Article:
Conversations: Stanford’s Religious Liberty Clinic

Last month, we posted the welcome news that Stanford Law School has founded the nation’s first law school clinic focused on religious liberty. This week, the new clinic’s director, Jim  Sonne (left), kindly agrees to answer some questions for us. He discusses, among other things, the clinic’s background, the sort of cases and clients it hopes to attract, the reception the clinic has received at Stanford, and the difference between a “religious liberty” and a “religion” clinic.

CLR Forum: Jim, congratulations on starting the country’s only law school clinic devoted to religious liberty. How did you come up with the idea? And why Stanford?

Thanks Mark! The original idea for the clinic was not mine, but Eric Rassbach’s at The Becket Fund for Religious Liberty. Eric and the Becket Fund work closely with Professor Michael McConnell at Stanford. Eric, Professor McConnell, and the folks at Becket thought it would be a great project to bring here.

Coincidentally, while the Becket group was busy preparing a proposal to Stanford in concert with the Templeton Foundation, then-dean Larry Kramer and dean of clinics Larry Marshall were exploring with the faculty ways to expand and diversify the law Read more

What’s Next for Syria’s Christians?

This week, the United States recognized the Syrian National Coalition, an umbrella organization of groups opposed to the Assad regime, as the government of Syria. Now, as everyone knows, the SNC relies heavily on fighters from the al-Nusra Front, an Islamist group that the United States has designated as a terrorist organization. There is very little chance that al-Nusra and other Islamists won’t play a major role in a post-Assad Syria, and the fact that the US calls them terrorists isn’t likely to change things. Already, in fact, the head of the Syrian opposition has called on America to reconsider its designation of al-Nusra as terrorists – and this while the SNC still needs American support in a life-or-death struggle with Assad.

What does all this mean for Syria’s Christians? Frankly, nothing good. Although the Syrian opposition has pledged to respect the rights of religious minorities, the minorities do not appear persuaded. And for good reason. All Christians have to do is look to Egypt, where, in the aftermath of a democratic revolution, Islamists have pushed aside Christians and secularists to draft a new, pro-Islamist constitution. Why should Christians believe that Syrian Islamists will behave differently? The fact that the Syrian opposition has made common cause with the Islamist government of Turkey, the historical persecutor of many of the Christian communities in Syria, only makes Christians more worried about their future.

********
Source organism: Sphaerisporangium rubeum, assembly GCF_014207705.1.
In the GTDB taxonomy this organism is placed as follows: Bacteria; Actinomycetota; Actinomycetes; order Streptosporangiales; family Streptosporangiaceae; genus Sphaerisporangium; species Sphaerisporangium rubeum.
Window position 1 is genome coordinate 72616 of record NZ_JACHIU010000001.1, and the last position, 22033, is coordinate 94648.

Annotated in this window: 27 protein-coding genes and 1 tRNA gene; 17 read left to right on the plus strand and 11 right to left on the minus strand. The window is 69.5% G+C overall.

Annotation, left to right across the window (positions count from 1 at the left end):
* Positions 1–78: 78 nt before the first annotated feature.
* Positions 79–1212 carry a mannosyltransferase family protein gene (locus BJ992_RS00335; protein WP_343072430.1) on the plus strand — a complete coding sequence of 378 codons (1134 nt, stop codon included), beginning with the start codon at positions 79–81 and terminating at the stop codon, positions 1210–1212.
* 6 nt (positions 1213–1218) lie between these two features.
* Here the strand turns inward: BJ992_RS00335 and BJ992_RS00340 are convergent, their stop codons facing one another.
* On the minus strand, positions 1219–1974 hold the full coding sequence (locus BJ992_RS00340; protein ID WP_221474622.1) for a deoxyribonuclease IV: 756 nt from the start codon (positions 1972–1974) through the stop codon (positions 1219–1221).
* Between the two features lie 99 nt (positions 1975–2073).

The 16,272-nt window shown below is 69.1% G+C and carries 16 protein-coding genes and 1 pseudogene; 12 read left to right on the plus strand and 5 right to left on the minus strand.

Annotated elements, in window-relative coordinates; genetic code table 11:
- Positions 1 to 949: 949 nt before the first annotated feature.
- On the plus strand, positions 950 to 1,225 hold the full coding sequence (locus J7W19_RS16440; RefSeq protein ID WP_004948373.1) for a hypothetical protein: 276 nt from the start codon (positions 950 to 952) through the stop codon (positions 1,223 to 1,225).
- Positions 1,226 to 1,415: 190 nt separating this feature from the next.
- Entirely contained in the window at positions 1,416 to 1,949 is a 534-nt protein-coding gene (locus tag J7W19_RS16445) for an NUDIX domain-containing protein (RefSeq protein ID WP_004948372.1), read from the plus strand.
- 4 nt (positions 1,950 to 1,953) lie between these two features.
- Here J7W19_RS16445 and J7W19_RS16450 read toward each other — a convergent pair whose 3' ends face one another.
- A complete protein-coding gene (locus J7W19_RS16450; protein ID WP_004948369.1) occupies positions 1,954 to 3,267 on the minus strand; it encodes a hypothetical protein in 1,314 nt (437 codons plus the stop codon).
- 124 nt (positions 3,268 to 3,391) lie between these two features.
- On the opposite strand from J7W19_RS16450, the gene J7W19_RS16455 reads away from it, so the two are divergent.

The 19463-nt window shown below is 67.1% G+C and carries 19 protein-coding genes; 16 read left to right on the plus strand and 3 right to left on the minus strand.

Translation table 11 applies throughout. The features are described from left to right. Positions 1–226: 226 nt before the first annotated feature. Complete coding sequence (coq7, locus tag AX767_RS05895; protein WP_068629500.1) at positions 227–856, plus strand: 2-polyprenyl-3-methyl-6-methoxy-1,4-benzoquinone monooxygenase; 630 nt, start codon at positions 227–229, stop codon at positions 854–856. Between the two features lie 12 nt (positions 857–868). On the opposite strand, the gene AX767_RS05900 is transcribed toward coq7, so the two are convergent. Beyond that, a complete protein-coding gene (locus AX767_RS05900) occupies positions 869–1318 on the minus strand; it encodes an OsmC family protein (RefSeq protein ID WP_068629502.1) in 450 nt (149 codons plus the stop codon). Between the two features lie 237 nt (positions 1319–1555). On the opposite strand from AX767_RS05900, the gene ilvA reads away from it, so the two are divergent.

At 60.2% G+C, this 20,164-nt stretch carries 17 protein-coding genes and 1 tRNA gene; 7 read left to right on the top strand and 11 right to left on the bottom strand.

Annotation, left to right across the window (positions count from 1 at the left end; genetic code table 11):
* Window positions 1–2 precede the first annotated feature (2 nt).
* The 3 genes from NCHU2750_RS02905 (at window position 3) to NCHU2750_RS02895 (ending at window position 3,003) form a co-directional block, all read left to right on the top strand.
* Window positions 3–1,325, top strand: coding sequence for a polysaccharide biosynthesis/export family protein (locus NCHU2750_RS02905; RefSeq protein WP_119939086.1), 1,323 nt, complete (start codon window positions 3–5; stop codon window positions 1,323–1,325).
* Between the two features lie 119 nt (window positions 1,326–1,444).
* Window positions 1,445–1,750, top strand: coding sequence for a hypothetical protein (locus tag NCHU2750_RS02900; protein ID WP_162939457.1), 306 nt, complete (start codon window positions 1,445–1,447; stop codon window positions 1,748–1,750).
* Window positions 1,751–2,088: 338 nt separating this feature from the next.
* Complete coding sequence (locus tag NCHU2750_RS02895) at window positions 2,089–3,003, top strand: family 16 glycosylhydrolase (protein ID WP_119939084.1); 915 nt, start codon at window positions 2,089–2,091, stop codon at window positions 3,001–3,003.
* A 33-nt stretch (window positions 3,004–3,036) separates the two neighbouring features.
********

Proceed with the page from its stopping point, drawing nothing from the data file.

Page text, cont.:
For a sense of how Syria’s Christians perceive things, it’s worth reading this article from the New York Times about Syria’s Armenian community. Armenian Christians have been in Syria in numbers since the Genocide of 1915, when they fled or were forced out of neighboring Turkey. They have integrated into Syrian society and feel that Syria is their home. Yet they worry that the religious toleration they have known will cease if Assad falls and Islamists come to power. They could stay to see what happens, but, as one member of the community tells the Times, referring to the 1915 Genocide, “We lost 1.5 million people to this mentality that it will all work out.” Armenians feel they have no choice but to leave. Many have relocated to Armenia, a place which most of them have never seen and where cultural adjustments can be very difficult.

Or watch this elegiac documentary from Swiss television about the Syriac Orthodox community across the border in eastern Turkey. In the film, a Syriac Orthodox family that fled Turkey for Switzerland in the 1980s returns to see what has become of their village. What few Christians remain keep their heads down. They explain about phony land disputes and other strategies the Turkish state has adopted to make their life difficult. “Turkey is supposed to be secular,” someone explains, “but in practice it’s not like that.” Christians who can do so have escaped – to Europe, mostly. If this is the model for the future of Christian communities in Syria, it’s no wonder Christians are trying to get out while they can.

According to the New Testament, the followers of Jesus were first called Christians in Antioch, in Syria. It is hard to escape the feeling that one is witnessing the end of one of the world’s oldest religious civilizations in the place of its birth.